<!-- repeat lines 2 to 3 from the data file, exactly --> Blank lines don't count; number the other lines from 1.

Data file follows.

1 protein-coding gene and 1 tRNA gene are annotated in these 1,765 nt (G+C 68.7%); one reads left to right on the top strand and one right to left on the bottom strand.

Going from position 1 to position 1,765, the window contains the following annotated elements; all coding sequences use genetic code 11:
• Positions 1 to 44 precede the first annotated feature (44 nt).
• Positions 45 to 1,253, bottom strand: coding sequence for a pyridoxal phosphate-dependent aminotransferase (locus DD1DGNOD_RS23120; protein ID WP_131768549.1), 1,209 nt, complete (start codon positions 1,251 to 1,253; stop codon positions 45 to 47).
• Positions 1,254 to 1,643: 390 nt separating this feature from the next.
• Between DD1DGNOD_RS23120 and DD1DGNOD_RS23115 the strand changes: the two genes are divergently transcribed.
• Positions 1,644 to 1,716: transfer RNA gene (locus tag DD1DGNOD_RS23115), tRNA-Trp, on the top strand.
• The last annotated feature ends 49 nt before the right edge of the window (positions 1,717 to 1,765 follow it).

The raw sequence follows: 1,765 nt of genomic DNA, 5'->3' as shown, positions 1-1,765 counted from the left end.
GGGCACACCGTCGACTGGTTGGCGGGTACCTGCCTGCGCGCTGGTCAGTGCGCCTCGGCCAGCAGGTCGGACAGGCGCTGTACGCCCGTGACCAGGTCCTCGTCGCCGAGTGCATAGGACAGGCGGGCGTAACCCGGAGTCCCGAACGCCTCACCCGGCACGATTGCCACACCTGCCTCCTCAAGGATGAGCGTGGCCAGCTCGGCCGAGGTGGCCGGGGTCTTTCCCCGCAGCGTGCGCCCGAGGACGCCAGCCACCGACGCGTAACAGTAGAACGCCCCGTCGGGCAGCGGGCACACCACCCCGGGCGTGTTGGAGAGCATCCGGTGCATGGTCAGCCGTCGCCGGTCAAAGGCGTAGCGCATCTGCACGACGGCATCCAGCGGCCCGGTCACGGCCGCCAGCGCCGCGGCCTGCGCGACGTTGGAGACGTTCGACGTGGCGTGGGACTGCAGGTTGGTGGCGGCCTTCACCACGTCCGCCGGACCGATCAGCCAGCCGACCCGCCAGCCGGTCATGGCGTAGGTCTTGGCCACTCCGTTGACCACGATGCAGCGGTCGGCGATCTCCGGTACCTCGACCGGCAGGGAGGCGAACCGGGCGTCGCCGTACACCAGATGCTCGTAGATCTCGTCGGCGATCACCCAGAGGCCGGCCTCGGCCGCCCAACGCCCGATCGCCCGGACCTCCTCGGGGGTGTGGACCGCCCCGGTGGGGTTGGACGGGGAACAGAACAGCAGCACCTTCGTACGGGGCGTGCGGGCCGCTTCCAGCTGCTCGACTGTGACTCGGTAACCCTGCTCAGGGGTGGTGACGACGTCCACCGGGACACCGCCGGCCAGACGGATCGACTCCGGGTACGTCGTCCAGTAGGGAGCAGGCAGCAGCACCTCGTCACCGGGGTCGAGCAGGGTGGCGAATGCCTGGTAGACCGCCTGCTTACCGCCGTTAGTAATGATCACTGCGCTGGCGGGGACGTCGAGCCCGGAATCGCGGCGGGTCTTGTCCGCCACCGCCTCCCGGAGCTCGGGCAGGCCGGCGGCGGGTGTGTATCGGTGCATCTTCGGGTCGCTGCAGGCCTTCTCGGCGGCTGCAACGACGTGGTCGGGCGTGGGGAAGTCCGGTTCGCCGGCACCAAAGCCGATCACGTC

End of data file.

Going from position 1 to position 1,765, the window contains the following annotated elements; all coding sequences use genetic code 11:
• Positions 1 to 44 precede the first annotated feature (44 nt).